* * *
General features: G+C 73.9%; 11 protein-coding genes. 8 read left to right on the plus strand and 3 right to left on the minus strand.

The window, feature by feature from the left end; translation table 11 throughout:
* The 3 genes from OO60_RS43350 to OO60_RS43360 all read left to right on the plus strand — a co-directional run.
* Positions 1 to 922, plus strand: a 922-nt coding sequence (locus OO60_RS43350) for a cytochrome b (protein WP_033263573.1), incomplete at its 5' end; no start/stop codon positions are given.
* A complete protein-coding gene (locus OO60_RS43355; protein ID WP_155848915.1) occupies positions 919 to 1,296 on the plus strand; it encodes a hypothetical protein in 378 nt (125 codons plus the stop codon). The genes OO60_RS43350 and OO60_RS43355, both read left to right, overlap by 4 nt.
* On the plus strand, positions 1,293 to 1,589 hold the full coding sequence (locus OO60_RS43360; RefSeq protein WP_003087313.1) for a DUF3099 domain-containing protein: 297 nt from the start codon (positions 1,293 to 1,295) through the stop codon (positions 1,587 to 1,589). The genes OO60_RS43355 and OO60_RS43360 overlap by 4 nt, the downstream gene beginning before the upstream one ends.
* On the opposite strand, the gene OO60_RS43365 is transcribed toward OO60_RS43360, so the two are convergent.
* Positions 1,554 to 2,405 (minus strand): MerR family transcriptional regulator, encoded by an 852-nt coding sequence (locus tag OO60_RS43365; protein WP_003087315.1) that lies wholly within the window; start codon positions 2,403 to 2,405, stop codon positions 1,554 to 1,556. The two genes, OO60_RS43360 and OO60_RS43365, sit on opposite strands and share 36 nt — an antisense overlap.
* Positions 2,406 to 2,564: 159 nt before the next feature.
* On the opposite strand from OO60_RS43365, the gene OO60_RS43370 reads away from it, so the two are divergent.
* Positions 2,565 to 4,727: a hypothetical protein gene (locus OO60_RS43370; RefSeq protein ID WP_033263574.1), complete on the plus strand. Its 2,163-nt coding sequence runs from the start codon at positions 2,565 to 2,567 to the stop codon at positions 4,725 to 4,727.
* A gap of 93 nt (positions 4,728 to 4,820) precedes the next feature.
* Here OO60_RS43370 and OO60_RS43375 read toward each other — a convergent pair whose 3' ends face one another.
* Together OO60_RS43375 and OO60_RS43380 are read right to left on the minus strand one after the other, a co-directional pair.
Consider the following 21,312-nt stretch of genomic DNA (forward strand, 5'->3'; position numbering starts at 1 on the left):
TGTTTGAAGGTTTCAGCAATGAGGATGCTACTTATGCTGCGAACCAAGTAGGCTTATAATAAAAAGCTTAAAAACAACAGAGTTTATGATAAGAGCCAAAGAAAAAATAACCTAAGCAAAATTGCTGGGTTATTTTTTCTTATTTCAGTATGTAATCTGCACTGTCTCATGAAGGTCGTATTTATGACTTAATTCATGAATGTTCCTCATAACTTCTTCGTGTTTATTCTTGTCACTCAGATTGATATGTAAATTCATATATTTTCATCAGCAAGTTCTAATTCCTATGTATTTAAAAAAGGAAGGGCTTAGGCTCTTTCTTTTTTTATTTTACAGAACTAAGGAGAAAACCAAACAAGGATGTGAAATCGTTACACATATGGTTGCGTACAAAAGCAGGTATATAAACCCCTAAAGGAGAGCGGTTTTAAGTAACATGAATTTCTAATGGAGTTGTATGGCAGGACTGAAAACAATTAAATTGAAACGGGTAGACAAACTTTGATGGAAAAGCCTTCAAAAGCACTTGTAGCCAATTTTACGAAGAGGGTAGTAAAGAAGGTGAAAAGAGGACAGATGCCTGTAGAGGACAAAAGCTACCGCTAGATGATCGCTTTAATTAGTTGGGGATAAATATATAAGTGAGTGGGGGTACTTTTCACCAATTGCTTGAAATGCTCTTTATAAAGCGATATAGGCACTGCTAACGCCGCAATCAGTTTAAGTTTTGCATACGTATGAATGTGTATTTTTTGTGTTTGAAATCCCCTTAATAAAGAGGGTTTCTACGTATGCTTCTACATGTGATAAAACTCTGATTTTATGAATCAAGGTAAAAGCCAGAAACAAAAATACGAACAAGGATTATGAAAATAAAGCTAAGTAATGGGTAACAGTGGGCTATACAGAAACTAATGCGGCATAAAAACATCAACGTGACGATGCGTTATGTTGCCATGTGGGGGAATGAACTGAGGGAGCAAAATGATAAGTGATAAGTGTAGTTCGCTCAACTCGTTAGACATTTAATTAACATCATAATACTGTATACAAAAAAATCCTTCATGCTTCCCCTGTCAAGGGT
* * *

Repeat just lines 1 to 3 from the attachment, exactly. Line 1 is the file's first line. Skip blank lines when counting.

General features: G+C 73.9%; 11 protein-coding genes. 8 read left to right on the plus strand and 3 right to left on the minus strand.

The window, feature by feature from the left end; translation table 11 throughout:
* The 3 genes from OO60_RS43350 to OO60_RS43360 all read left to right on the plus strand — a co-directional run.